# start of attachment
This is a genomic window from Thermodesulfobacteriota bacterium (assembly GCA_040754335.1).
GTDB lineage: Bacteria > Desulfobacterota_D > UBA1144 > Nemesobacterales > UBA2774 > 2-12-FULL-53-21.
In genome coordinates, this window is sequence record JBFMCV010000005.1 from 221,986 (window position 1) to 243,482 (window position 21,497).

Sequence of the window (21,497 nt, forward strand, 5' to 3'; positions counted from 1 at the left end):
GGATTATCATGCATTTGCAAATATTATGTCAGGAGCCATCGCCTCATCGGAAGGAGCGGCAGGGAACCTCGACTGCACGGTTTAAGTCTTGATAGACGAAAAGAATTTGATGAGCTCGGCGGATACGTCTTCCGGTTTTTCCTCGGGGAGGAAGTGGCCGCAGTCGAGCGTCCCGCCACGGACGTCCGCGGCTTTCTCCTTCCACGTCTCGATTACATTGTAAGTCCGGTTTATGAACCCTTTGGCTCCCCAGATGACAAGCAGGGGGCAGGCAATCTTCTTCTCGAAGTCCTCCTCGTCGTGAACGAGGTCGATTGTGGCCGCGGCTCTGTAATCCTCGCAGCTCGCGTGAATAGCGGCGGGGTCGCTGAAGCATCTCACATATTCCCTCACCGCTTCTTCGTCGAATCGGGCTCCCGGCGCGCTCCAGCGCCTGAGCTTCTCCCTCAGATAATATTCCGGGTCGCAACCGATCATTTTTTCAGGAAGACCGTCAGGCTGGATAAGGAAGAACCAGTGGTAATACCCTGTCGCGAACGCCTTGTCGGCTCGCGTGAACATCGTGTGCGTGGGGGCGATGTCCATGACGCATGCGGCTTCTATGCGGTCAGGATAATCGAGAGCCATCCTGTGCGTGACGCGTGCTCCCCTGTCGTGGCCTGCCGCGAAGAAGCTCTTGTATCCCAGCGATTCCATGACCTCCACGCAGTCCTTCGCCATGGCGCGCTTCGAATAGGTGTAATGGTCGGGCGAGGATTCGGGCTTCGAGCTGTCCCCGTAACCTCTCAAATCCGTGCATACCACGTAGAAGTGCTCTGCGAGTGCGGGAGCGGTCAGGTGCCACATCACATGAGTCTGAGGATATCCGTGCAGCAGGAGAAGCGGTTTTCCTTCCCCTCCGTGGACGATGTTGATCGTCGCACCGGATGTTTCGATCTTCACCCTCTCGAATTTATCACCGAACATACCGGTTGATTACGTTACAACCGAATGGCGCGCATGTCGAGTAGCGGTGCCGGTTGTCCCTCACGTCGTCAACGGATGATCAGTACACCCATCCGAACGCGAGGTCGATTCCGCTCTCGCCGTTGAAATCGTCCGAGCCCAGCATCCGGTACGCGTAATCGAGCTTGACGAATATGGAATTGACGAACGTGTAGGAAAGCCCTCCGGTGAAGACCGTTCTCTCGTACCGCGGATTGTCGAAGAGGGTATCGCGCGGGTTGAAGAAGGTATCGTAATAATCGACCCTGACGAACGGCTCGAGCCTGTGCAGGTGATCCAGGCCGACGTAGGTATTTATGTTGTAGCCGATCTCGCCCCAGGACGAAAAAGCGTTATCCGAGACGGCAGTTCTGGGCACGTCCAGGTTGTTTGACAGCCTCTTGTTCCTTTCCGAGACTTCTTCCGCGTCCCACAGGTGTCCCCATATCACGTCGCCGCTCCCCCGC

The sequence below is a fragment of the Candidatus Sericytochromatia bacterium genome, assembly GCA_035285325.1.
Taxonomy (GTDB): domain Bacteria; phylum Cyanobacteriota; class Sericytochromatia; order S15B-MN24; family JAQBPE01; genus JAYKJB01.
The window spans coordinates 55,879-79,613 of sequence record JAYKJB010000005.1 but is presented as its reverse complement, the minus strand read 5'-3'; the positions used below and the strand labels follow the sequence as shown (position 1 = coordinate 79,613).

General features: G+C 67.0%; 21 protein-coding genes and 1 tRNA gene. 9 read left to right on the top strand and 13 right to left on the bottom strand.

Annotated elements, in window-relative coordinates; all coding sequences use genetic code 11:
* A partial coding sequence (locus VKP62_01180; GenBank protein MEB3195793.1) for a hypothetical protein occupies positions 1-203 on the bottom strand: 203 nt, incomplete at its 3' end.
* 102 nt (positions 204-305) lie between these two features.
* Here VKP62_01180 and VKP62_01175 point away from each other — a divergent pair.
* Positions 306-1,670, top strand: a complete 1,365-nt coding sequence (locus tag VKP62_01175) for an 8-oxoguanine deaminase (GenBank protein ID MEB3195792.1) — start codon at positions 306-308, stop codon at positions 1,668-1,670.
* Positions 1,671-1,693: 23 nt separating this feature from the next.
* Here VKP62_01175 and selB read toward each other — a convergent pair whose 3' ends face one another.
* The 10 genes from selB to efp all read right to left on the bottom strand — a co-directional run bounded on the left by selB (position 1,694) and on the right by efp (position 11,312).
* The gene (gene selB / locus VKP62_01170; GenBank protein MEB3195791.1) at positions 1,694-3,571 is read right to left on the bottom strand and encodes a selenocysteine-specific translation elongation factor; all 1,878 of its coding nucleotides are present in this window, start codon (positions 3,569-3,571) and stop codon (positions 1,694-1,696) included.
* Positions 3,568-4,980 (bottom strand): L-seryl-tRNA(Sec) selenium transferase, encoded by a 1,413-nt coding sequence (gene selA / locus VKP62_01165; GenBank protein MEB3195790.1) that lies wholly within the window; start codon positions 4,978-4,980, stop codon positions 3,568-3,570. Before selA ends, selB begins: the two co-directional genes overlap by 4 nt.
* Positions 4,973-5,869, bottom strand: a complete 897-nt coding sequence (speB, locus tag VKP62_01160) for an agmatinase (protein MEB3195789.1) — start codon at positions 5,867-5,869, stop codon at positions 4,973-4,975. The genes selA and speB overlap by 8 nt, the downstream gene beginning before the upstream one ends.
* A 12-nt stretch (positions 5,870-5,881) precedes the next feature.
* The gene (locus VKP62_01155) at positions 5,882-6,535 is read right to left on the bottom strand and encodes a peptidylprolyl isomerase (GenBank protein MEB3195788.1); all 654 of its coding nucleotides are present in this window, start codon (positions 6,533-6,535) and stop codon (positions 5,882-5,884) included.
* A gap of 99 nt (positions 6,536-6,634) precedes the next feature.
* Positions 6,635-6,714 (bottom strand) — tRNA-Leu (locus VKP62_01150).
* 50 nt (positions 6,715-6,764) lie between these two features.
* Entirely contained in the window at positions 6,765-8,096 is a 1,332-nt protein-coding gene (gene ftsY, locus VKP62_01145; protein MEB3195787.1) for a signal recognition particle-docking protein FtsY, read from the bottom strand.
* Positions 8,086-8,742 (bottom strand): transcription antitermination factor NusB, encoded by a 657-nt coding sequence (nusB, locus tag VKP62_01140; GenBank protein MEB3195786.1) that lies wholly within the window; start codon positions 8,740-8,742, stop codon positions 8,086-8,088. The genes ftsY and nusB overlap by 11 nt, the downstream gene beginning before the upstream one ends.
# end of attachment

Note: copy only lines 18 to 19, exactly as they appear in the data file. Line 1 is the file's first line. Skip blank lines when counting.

* The gene (gene selB / locus VKP62_01170; GenBank protein MEB3195791.1) at positions 1,694-3,571 is read right to left on the bottom strand and encodes a selenocysteine-specific translation elongation factor; all 1,878 of its coding nucleotides are present in this window, start codon (positions 3,569-3,571) and stop codon (positions 1,694-1,696) included.
* Positions 3,568-4,980 (bottom strand): L-seryl-tRNA(Sec) selenium transferase, encoded by a 1,413-nt coding sequence (gene selA / locus VKP62_01165; GenBank protein MEB3195790.1) that lies wholly within the window; start codon positions 4,978-4,980, stop codon positions 3,568-3,570. Before selA ends, selB begins: the two co-directional genes overlap by 4 nt.